FRIDAY - JULY 31,  2015


The Ox Cart Days Festival in Crookston from Wednesday, August 12 through Sunday, August 16 just got a little bigger and better after event organizer and Crookston Chamber of Commerce CEO, Amanda Lien, told KROX that they just secured a carnival/midway for this year’s festival.   The family owned Merriam's Midway Shows will arrive in Crookston on Monday, August 10 to set up and will run Thursday, August 13 through Sunday, August 16 in Central Park.  Advanced tickets will go on sale soon.  "We are completely appreciative of the community support and added activities that have made up a great festival schedule for 2015. Thank you to all who help continue to bring this event to life, sponsors, supporters, event organizations, and the committee," said Lien.  "Bringing in a family-owned and well praised carnival to our festival is an opportunity (and a chance one with 5 weekends in August this year) to provide new events to our community and also to continue with the growth of the festival into the future to align with our mission and goals. We truly are On the Trail to the Future."




Students will have two new majors to choose from at the University of Minnesota Crookston in the Department of Math, Science, and Technology. A Bachelor of Science in exercise science and wellness and one in medical laboratory science are the two latest additions to the more than 30 majors offered on the Crookston campus.
Joseph Shostell, head of the Math, Science, and Technology Department, says these two majors will give students great options for a future career. “Majoring in exercise science and wellness will provide opportunities for students to take advantage of the new wellness center under construction on campus,” Shostell says. “And, students interested in medical laboratory science will graduate with problem-solving skills so critical to the medical field. Both of these majors will prepare students for careers in the fields of health, wellness, and medicine and we are excited to offer them both.”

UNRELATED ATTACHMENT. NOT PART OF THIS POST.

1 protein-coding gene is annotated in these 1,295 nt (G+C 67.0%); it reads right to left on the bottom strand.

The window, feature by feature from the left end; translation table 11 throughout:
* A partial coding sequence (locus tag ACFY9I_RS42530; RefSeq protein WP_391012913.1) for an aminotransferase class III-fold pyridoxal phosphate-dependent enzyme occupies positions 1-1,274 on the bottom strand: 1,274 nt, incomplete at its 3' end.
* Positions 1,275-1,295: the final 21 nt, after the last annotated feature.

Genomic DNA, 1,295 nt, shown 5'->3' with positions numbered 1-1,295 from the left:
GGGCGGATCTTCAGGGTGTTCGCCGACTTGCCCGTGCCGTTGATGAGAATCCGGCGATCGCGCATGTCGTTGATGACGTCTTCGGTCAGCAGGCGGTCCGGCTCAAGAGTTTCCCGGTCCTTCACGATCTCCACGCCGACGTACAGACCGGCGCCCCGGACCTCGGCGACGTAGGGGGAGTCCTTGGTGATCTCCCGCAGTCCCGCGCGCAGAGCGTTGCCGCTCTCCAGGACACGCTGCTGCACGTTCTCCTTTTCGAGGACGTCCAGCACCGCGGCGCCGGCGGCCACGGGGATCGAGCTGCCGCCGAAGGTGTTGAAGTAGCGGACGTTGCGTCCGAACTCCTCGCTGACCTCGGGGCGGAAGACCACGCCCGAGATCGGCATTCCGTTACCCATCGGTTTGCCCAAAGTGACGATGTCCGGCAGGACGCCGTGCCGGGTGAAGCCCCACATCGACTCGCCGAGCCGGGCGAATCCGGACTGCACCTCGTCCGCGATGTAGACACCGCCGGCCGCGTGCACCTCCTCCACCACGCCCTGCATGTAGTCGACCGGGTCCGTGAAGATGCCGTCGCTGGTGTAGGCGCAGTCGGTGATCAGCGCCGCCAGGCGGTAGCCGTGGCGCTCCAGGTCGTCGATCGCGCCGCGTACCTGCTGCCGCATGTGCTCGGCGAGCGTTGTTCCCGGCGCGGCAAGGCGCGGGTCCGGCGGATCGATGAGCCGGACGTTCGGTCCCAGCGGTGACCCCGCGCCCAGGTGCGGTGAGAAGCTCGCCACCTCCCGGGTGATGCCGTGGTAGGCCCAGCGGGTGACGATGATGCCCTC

Exercise Science and Wellness
The Bachelor of Science in Exercise Science and Wellness combines the study of exercise physiology within the holistic context of health and wellness.  This major integrates hands-on, experiential learning with laboratory work that focuses on a variety of demographic populations.
Through a dynamic collaboration between the U of M Crookston and local hospital rehabilitation services, students are exposed to scenarios to apply theory to patient rehabilitation.  Students learn techniques in coaching, counseling, and effective motivational techniques during both internal and external internship experiences. 
The program is unique in the region in the way it combines exercise science curriculum within a context of wellness and community health. 
Potential employers may include community organizations, corporate health centers, country clubs, health clubs and fitness centers, hospitals, and more. The website for Exercise Science and Wellness is

Medical Laboratory Science
Modern medicine would be impossible without the problem solving skills of medical lab scientists making a Bachelor of Science in Medical Laboratory Science vital to the study of medicine.  Medical Laboratory Science (MLS) technicians run tests that encompass areas of clinical chemistry, clinical microbiology, hematology, clinical urology, immunology, immunohematology, and molecular diagnostics. With a high demand for medical lab scientists, MLS graduates will have excellent job opportunities and students in the program will have unique opportunities to be involved in research projects.